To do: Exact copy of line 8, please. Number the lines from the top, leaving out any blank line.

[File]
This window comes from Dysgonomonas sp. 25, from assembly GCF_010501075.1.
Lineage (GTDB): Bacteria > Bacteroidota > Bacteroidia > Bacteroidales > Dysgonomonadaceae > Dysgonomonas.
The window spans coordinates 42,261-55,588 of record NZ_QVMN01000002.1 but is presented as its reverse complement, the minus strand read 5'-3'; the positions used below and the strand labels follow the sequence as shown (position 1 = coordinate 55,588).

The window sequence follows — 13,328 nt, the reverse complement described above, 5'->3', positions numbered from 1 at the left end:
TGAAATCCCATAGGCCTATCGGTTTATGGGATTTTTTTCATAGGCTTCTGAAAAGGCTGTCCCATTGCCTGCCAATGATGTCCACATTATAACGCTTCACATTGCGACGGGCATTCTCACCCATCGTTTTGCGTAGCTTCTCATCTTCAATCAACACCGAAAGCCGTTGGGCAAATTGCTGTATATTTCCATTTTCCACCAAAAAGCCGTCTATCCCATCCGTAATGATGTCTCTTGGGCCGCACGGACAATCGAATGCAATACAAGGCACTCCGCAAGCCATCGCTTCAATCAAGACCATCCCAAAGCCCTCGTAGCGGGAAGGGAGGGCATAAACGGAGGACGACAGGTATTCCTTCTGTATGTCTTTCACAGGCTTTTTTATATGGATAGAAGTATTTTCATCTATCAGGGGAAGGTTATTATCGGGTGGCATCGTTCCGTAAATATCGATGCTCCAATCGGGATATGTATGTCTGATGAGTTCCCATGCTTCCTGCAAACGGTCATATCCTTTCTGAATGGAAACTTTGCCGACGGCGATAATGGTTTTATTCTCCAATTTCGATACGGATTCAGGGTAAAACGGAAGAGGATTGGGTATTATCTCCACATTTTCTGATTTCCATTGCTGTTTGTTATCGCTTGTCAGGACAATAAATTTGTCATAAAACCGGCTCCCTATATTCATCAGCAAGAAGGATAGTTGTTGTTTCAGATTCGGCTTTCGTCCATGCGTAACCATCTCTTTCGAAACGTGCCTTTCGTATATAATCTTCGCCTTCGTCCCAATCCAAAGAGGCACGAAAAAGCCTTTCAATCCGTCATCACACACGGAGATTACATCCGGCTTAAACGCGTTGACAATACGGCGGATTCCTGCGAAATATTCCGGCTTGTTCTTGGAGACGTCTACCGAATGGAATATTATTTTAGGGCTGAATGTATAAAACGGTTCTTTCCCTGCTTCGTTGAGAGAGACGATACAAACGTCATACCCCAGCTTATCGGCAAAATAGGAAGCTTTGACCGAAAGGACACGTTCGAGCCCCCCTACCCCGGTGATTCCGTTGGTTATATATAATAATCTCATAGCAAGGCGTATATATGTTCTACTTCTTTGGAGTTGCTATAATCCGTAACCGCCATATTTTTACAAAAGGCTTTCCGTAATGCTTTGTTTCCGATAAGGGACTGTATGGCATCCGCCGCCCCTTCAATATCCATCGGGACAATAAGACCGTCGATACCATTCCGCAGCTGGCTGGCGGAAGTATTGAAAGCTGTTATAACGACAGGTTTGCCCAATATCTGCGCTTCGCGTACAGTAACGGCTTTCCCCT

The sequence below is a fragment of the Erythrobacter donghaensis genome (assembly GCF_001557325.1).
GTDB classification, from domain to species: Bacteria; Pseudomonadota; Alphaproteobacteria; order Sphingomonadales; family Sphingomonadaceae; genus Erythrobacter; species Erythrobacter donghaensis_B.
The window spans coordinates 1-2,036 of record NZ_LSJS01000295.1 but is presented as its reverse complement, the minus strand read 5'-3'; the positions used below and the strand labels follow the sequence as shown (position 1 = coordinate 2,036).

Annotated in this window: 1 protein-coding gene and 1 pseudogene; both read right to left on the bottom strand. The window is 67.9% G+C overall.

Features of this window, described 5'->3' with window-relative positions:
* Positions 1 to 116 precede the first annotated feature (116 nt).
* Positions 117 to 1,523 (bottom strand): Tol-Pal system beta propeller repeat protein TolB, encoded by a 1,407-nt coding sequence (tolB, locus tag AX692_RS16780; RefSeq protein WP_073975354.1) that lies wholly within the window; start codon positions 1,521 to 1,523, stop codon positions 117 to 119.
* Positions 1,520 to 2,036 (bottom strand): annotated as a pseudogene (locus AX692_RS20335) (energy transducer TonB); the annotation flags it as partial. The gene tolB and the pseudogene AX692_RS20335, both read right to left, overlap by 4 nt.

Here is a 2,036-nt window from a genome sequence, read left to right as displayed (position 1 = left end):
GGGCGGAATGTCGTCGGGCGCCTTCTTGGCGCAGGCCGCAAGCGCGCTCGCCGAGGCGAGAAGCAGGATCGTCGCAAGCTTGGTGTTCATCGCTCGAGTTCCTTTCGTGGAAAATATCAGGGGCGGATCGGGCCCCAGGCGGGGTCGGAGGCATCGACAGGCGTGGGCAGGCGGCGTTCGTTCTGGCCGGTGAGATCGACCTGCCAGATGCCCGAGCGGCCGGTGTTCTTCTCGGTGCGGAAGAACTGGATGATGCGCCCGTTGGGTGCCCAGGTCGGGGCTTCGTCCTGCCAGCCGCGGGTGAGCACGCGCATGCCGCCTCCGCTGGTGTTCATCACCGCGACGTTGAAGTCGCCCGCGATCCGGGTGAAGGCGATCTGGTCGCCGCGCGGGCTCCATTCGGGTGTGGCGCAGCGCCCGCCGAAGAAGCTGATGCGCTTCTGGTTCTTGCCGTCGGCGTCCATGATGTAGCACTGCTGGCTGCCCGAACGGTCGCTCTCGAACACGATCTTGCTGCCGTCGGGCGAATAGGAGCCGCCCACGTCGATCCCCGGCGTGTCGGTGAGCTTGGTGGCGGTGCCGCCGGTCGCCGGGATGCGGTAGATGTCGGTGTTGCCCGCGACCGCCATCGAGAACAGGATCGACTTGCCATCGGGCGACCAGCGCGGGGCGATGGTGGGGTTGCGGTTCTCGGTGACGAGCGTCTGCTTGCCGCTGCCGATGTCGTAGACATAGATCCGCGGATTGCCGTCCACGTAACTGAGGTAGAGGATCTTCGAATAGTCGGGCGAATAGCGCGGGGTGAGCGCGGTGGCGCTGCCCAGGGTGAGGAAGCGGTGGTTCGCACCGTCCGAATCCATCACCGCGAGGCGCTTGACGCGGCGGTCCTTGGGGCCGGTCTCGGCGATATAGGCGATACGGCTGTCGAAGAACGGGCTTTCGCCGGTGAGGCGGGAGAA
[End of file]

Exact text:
The window spans coordinates 1-2,036 of record NZ_LSJS01000295.1 but is presented as its reverse complement, the minus strand read 5'-3'; the positions used below and the strand labels follow the sequence as shown (position 1 = coordinate 2,036).